Woodworking benches should be a basic part of any home wood workshop, but they go all the way back to Roman and Greek times; they can be seen in images from these eras being used by carpenters and other workers. No mechanical vises were no used in those times, but holdfasts or pegs driven into holes in the benchtop held pieces being worked. Wooden vises came into use in the early 1800’s; these featured wooden screw rods fitted into the legs of the bench.
The modern woodworker’s bench, also known as a cabinet maker bench, is a hardwood table that provides a flat working surface. It is usually 5 to six feet long, 2 to 2 ½ feet wide, and is equipped with drawers, vises, clamps and end stops. The most important characteristic it should have is rigidity; if the underframing legs are prone to flexing, then any sawing or hammering will be difficult and imprecise.
Building your woodworking bench of heavy sections of hardwood, preferably beech, using mortis and tenon joints and bolt fasteners, is the best way to achieve this. Also important is making the bench the proper height- 36 inches or so is a good start, but this can vary based on your preference and ergonomics.
The woodworkers vise is usually installed at an edge of the bench near a leg in order to allow for maximum support. These vises have movable jaws made of cast iron running on steel slide screws. Jaws are moved by turning a handle that drives the screw slides running lengthwise to revolve. In order to protect the workpiece, the jaws can be lined with ¾ inch thick hardwood.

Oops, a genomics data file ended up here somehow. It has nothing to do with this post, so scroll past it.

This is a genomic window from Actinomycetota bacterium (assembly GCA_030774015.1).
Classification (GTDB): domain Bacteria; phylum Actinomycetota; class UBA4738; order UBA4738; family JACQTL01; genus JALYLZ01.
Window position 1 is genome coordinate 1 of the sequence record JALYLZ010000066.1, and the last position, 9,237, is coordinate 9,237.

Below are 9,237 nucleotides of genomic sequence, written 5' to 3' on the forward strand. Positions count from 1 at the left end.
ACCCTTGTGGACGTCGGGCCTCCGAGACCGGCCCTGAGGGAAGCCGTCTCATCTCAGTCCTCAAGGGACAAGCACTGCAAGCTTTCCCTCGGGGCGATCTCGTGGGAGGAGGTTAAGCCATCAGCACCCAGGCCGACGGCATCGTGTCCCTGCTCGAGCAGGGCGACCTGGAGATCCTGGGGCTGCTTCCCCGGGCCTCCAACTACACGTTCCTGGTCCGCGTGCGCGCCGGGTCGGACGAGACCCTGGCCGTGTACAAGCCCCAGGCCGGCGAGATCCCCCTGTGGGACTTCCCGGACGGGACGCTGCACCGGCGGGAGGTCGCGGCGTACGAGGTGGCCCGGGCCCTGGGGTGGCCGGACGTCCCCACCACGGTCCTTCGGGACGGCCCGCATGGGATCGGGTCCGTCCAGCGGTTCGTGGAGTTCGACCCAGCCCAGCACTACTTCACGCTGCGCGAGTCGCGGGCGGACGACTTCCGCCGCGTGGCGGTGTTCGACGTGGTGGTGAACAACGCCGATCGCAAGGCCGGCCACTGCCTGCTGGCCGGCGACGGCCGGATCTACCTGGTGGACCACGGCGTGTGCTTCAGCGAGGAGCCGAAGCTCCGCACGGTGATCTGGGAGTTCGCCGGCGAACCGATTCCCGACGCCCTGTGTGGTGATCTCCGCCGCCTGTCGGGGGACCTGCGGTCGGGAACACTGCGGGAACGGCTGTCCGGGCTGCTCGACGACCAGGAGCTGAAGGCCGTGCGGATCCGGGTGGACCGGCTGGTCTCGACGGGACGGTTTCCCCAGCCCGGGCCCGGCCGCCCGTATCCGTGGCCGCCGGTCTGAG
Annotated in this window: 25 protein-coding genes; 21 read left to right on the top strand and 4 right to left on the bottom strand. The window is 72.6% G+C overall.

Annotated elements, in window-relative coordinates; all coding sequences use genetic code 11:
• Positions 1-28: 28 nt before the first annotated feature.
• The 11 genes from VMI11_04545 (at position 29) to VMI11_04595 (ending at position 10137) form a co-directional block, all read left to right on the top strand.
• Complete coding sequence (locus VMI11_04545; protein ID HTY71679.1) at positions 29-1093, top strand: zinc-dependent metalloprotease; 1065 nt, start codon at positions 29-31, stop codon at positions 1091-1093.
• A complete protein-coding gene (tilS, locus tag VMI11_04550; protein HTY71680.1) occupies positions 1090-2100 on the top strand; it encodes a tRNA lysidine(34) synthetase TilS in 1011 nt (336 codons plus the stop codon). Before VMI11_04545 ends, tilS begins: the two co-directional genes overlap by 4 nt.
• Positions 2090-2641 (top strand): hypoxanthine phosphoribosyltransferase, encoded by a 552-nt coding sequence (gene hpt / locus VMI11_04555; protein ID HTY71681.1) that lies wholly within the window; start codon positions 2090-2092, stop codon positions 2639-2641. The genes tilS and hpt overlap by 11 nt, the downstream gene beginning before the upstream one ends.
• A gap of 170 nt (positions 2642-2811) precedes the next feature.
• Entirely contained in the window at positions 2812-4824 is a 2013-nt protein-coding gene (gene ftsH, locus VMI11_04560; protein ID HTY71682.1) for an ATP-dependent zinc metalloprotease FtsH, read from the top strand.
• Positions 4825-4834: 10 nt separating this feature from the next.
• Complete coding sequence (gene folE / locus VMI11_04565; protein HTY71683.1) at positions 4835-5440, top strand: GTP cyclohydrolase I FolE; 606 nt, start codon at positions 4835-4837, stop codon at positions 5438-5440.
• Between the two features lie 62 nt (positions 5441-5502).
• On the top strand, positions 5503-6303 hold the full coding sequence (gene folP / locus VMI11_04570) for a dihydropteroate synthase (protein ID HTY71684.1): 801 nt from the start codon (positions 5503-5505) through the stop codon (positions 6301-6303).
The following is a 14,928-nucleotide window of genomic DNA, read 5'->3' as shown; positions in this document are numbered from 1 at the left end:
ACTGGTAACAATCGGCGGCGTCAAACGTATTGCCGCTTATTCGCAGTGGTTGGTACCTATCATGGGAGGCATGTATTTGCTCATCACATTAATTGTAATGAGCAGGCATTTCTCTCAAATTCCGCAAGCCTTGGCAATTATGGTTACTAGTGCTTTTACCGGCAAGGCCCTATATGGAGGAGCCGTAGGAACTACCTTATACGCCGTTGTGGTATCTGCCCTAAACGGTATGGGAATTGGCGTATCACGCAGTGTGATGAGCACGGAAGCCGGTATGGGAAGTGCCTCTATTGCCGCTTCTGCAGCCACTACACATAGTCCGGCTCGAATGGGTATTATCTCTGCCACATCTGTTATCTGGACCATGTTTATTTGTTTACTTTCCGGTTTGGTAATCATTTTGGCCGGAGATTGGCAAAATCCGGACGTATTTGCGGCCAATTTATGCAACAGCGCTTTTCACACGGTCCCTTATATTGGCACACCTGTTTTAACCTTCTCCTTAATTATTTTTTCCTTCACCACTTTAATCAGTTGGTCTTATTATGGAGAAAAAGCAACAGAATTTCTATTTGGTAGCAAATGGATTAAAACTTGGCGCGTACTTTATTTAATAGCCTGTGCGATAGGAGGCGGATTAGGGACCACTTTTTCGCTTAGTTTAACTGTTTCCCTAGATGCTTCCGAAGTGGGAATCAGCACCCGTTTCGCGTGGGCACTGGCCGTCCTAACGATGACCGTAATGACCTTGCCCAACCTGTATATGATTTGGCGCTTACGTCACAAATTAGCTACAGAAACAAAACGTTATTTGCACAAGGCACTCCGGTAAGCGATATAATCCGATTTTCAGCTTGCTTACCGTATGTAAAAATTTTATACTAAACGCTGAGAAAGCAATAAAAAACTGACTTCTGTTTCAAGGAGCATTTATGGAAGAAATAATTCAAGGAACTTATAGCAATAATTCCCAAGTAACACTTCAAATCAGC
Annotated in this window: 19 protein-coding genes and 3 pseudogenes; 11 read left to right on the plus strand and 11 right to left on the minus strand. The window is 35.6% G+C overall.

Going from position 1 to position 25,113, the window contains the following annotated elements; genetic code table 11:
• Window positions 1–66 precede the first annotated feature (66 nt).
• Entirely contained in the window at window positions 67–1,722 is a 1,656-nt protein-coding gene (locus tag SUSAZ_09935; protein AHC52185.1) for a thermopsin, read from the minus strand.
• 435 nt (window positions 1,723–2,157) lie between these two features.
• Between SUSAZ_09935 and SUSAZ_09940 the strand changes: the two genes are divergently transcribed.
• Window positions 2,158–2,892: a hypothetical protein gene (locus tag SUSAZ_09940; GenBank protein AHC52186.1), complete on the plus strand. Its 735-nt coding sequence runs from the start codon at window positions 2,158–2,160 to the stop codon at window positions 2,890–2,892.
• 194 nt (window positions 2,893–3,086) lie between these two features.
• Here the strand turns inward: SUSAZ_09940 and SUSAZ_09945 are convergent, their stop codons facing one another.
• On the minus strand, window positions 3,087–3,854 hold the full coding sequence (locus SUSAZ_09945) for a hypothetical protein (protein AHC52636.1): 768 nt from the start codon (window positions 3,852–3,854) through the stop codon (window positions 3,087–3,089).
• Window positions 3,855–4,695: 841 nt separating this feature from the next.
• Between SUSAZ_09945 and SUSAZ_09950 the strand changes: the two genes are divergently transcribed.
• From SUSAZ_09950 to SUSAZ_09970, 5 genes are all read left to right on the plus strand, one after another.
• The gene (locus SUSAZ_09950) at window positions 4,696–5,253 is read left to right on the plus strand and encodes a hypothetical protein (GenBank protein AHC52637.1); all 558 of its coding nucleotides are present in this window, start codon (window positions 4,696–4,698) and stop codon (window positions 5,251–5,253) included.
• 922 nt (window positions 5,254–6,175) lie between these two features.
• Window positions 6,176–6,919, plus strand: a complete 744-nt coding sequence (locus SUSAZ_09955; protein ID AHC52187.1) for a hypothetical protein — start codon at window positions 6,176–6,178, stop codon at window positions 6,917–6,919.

The best position for the woodworking vise on the bench is the mount it so that the top of the jaws are flush with the top surface of the bench. Attach the vise’s fixed jaw to the bench’s underside, using 4 carriage or lag screws, shimming as required to get the desired flushness.
An end vise should also be installed at one of the lengthwise ends; this will give you clamping ability along the length of the bench for long pieces. Pieces are more easily planed and routed this way. For added stability of such pieces, holes can be drilled in the bench top and fitted with vertical steel pegs; these can also act as simple assembly jigs.
Another handy feature is a shallow well near the back edge of the bench, which can hold tools temporarily, or collect wood shavings and saw dust. Some benches even have a storage slot for tools in back of the well, although at times the tool handles projecting from the slot can be an impediment.
You can also convert your woodworking bench to a metalworking bench. You will need to protect the top and side surfaces by fitting plate metal to the wood, and replace the woodworker’s vise with a machinist’s vise. These vises have heavier duty jaws and more adjustability. They are also known as an engineer’s vise, fitter’s vise or mechanic’s vise.
Another good accessory for your bench is the C-clamp. It is useful in both woodwork and metalworking. It consists of a round, semi-conical shoe attached to the end of a screw tube via a ball-joint, which can take up angled surfaces. The screw tube is mounted on a C shaped frame, and has a handle at it’s other end. Be careful not to torque the handle too tight, as you can easily damage your workpiece; sandwhich some scrap softwood between the shoe and workpiece to avoid scratches and markings.
Photo by 416style, Creative Commons Attribution License